Forthcoming: Walker Percy, Philosopher.
“There Must Be a Place”: Walker Percy and the Philosophy of Place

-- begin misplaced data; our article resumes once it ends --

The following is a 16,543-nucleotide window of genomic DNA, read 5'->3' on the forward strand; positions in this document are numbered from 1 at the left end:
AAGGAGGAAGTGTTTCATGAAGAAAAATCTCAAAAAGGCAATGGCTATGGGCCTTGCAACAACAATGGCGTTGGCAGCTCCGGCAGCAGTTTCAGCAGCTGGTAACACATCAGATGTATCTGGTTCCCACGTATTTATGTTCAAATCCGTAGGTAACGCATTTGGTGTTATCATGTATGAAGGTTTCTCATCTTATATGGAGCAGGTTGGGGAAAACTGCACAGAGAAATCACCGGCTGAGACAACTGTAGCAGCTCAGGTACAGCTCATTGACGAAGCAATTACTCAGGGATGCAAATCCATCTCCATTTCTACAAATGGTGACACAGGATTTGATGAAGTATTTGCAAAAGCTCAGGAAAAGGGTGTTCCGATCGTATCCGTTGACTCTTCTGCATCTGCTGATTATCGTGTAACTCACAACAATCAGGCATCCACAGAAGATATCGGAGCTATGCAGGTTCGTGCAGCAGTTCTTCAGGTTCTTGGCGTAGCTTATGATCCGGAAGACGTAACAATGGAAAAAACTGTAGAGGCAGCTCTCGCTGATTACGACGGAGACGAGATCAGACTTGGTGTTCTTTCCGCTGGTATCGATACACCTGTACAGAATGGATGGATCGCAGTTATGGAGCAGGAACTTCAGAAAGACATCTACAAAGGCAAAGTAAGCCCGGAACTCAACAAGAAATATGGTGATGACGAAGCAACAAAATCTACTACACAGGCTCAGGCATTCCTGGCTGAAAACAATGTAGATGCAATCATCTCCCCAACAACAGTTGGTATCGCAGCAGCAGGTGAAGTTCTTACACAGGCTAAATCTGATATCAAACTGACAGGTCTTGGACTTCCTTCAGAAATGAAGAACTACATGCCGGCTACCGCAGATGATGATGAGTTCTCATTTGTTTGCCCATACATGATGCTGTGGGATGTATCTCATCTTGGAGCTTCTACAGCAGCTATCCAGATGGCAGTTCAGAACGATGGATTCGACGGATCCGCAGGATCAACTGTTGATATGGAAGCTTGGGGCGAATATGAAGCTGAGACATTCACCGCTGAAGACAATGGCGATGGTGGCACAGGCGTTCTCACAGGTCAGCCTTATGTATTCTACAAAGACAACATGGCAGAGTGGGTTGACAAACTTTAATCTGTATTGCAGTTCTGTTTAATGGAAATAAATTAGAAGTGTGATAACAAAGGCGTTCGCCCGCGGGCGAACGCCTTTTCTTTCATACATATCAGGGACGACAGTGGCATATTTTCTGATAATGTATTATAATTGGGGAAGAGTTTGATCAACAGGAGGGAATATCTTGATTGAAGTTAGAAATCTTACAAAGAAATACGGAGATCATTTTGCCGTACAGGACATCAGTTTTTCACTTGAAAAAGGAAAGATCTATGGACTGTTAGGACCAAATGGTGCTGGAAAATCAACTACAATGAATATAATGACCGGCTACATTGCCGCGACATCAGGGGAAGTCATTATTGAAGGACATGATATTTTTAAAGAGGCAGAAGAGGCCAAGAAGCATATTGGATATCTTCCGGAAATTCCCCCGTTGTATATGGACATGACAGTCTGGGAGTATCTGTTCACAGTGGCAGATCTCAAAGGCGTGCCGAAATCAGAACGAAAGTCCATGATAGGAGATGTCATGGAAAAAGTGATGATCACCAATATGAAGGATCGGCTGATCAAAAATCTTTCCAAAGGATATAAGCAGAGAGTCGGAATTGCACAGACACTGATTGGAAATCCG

Patrick Connelly explores Walker Percy’s contribution to the philosophy of place by examining place-thinking in his fiction and nonfiction. Percy is first put in conversation with the contemporary philosopher of place Edward S. Casey. Both writers understand place as a source of meaning, the context for community, and the foundation for selfhood. This chapter then examines five major uses of place by Percy: the importance of embodiment in place, the concept of “nonplace,” the use of place in diagnosing individual and social pathologies, place as the context or symbol for the recovery of authentic selfhood, and the possibility of re-placement through pilgrimage and reentry. For Percy, place is central to human distinctiveness and dignity.